In operation, a user removes napkins from the dispenser 30 by pulling on a napkin whose front unfolded edge is presented through the opening 73. The corners of the pulled napkin travel from the pinch points 82 through the dispensing channels 84 and out of the opening 73. In the case of interfold napkins, removing one napkin advances and presents the next napkin for removal from the dispenser 30. With full-fold napkins, the front flap of the front-most napkin in the stack is spaced apart from the body of the rest of the napkin thereby facilitating easy dispensing.

The next napkin is maintained in position by the pinch points 82 until pulled on by a user. For interfolded napkins, the opening 73 may be designed to prevent users from removing more than a predetermined amount of napkins. Specifically, the opening 73 may have two open areas 75 connected by a narrow aperture 77. Users can only access napkins though either or both open areas 75. As a result a user cannot stick his fingers into the dispenser and remove multiple napkins.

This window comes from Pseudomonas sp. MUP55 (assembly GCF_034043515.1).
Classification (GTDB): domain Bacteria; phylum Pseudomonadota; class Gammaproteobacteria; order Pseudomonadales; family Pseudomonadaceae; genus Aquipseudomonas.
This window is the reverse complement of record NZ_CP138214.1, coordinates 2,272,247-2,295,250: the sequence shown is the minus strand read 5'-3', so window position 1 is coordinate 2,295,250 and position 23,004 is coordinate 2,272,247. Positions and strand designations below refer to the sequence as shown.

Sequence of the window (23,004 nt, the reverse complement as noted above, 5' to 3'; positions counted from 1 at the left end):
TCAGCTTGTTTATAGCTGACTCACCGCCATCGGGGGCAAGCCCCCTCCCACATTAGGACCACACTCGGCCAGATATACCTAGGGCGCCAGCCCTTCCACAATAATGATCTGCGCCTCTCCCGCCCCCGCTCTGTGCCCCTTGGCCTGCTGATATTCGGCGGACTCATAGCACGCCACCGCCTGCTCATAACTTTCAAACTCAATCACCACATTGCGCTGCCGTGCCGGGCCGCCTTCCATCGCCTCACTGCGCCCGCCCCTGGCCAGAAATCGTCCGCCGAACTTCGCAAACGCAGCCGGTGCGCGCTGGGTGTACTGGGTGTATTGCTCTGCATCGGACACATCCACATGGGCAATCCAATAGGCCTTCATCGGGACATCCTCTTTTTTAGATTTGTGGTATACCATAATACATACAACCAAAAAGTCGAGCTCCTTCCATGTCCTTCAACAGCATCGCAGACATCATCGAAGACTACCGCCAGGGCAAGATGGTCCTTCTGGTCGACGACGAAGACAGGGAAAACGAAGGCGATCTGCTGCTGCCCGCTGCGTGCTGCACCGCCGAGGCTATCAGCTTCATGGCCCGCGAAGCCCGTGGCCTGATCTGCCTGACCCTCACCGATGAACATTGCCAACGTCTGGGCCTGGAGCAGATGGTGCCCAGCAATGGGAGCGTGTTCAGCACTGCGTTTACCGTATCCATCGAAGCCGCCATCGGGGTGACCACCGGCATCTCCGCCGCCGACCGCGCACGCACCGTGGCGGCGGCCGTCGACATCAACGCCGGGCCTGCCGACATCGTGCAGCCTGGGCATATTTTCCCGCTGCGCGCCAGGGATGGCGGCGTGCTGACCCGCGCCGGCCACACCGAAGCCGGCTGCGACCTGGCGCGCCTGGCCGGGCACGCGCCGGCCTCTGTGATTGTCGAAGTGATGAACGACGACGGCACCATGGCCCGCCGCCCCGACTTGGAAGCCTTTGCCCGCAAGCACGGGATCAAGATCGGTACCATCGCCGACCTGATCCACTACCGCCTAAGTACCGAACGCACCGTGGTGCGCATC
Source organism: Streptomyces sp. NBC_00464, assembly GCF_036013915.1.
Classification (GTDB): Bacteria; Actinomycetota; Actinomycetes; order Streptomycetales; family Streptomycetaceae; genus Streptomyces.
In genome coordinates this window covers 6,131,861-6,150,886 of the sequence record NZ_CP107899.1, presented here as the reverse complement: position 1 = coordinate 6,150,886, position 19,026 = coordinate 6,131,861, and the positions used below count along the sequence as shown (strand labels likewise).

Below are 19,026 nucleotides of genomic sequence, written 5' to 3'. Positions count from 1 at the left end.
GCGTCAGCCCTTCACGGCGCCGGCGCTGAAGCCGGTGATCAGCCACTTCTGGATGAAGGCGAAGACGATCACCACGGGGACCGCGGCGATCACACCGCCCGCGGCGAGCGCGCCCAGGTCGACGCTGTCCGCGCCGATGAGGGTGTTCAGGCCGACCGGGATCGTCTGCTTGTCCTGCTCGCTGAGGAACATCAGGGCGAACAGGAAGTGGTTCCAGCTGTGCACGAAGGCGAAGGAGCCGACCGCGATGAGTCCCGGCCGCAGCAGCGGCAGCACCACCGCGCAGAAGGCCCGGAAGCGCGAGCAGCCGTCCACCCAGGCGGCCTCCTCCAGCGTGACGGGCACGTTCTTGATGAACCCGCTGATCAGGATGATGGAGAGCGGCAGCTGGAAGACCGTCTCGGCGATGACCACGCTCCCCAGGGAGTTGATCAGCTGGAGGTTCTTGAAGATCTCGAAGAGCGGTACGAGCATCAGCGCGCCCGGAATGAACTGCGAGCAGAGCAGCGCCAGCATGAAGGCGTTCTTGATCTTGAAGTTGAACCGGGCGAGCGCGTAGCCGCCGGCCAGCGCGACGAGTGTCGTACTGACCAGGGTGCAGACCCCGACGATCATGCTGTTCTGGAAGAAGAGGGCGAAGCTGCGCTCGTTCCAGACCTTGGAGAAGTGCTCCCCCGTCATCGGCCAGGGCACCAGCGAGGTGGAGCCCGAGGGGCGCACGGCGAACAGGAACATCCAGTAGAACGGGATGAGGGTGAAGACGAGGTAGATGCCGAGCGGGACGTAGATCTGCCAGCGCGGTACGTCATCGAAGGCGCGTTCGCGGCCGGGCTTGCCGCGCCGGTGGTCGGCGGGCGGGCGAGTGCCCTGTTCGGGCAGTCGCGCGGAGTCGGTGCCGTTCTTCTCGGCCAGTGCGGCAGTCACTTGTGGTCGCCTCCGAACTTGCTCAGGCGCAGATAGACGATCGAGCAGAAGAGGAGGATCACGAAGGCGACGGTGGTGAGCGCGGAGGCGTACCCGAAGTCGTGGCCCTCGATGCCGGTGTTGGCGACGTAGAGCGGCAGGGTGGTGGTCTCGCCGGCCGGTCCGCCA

As discussed, the faceplate 36 and/or the track system 50 may be removed or attached to the dispenser 30 without the use of any tools. A tool-less removable faceplate 36 allows the dispenser 30 to easily accommodate different napkins. As shown in FIG. 7, the faceplate 36 may simply be removed from the dispenser 30 and another faceplate 36 attached to the dispenser 30.